Dialysis as a Novel Adjuvant Treatment for Malignant Cancers

Sture Hobro, Anders Nilsson, Jan Sternby, Carl Öberg, Kristian Pietras, Håkan Axelson, Ana Carneiro, Sara Kinhult, Anders Christensson, Jonas Fors, Steven Maciejewski, Jason Knox, Innas Forsal, Linda Källquist, Viktoria Roos

Research output: Contribution to journalReview articlepeer-review


Cancer metabolism is characterized by an increased utilization of fermentable fuels, such as glucose and glutamine, which support cancer cell survival by increasing resistance to both oxidative stress and the inherent immune system in humans. Dialysis has the power to shift the patient from a state dependent on glucose and glutamine to a ketogenic condition (KC) combined with low glutamine levels—thereby forcing ATP production through the Krebs cycle. By the force of dialysis, the cancer cells will be deprived of their preferred fermentable fuels, disrupting major metabolic pathways important for the ability of the cancer cells to survive. Dialysis has the potential to reduce glucose levels below physiological levels, concurrently increase blood ketone body levels and reduce glutamine levels, which may further reinforce the impact of the KC. Importantly, ketones also induce epigenetic changes imposed by histone deacetylates (HDAC) activity (Class I and Class IIa) known to play an important role in cancer metabolism. Thus, dialysis could be an impactful and safe adjuvant treatment, sensitizing cancer cells to traditional cancer treatments (TCTs), potentially making these significantly more efficient.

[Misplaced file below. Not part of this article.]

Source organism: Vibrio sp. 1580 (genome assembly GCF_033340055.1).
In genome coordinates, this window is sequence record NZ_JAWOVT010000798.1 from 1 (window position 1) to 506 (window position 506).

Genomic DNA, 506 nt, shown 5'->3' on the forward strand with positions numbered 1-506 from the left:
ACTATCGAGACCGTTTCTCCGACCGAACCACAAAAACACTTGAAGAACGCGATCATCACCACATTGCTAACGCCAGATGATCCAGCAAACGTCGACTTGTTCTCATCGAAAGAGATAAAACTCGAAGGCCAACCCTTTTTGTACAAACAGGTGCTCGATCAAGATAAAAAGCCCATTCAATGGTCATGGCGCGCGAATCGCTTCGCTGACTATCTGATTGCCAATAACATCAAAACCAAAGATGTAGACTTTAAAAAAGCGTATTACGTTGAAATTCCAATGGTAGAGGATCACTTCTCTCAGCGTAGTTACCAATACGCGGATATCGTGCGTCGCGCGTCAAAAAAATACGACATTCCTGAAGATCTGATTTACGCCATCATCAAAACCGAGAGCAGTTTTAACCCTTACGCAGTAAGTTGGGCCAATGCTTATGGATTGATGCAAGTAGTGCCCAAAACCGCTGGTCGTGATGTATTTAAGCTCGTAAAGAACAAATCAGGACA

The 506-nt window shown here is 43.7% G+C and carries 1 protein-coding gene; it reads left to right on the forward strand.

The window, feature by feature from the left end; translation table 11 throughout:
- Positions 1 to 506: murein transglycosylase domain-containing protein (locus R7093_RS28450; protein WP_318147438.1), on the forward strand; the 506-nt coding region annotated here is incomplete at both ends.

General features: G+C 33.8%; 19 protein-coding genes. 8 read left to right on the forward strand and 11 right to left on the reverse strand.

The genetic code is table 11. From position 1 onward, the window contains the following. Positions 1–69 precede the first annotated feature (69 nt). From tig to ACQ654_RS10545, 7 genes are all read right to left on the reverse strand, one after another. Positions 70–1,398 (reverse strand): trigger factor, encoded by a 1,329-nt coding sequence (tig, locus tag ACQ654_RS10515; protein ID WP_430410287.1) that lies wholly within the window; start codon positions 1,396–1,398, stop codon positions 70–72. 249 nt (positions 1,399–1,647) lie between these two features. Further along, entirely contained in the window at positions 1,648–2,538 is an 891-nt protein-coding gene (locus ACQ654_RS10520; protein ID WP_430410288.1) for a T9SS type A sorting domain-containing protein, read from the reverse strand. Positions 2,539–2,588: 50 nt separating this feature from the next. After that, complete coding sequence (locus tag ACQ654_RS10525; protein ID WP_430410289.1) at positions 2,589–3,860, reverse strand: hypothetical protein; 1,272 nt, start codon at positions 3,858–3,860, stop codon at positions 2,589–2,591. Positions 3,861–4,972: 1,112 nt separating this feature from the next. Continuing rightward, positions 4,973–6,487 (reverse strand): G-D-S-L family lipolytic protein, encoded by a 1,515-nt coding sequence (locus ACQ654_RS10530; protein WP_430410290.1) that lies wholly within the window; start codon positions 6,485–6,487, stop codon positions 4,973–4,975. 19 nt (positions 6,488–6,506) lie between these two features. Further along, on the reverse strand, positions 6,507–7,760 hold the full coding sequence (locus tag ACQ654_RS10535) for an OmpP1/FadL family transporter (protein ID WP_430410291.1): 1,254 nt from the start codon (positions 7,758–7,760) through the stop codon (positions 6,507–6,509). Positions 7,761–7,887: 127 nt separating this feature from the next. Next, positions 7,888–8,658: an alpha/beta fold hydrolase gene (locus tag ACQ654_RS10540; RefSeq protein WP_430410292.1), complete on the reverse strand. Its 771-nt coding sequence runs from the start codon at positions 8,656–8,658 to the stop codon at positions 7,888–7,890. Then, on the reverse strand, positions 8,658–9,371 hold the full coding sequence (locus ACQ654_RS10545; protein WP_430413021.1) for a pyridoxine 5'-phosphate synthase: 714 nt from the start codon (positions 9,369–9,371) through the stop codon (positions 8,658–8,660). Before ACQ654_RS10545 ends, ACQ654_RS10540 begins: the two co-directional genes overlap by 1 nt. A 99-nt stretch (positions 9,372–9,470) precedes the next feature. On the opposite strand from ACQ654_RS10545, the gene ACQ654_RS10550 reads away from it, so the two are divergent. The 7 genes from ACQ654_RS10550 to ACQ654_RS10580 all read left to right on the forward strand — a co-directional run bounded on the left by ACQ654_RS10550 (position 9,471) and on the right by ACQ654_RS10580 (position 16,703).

Original languageEnglish
Article number5054
Issue number20
Publication statusPublished - 2022

Subject classification (UKÄ)

  • Cancer and Oncology

Free keywords

  • cancer
  • chemotherapies
  • dialysis
  • HDAC
  • immunotherapies
  • ketone bodies
  • radiotherapies
  • redox balance


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